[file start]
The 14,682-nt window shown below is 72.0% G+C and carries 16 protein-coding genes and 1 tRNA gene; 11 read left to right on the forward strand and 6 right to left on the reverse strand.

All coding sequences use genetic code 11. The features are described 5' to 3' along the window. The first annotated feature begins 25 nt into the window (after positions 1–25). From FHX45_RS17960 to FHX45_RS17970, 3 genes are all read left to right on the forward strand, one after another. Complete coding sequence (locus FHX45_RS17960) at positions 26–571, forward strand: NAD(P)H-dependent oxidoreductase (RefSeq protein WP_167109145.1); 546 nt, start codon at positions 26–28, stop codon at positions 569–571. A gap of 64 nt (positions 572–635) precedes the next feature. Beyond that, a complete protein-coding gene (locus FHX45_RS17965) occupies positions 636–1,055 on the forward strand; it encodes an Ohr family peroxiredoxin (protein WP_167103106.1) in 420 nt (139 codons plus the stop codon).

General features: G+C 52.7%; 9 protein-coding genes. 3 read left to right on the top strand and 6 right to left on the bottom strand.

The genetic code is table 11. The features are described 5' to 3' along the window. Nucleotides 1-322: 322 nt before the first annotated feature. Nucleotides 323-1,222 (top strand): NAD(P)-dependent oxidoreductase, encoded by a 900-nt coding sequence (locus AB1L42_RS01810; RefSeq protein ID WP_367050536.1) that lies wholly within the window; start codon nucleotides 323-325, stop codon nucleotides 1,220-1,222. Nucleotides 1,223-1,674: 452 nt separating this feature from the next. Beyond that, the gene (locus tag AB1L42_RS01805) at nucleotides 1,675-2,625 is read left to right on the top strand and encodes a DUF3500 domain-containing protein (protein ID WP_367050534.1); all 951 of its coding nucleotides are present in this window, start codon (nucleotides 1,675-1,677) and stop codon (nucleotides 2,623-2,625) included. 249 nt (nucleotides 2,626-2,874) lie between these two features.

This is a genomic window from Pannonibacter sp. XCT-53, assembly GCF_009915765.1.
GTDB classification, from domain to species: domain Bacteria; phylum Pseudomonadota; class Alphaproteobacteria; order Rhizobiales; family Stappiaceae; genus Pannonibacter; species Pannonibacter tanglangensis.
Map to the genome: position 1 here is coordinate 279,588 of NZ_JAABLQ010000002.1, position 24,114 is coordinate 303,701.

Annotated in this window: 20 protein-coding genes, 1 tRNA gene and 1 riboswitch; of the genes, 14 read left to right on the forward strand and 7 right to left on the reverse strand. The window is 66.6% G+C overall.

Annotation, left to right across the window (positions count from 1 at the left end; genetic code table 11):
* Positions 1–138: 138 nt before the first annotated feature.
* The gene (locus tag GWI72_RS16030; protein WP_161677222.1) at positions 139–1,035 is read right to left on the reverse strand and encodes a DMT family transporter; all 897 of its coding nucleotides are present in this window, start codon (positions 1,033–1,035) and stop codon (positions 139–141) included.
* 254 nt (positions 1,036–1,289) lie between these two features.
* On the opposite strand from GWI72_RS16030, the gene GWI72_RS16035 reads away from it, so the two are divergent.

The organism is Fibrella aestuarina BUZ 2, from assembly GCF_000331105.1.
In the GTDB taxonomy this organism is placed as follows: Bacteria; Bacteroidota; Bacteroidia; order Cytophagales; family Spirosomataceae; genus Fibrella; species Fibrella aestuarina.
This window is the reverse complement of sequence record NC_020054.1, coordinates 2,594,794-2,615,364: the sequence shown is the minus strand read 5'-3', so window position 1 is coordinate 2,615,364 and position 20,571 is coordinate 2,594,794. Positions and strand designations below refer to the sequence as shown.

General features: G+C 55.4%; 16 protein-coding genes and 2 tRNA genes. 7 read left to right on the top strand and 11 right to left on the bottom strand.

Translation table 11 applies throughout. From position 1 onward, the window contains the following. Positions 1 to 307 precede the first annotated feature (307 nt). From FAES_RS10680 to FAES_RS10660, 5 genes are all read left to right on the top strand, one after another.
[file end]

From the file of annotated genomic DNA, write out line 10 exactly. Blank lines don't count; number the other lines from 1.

* Positions 1–138: 138 nt before the first annotated feature.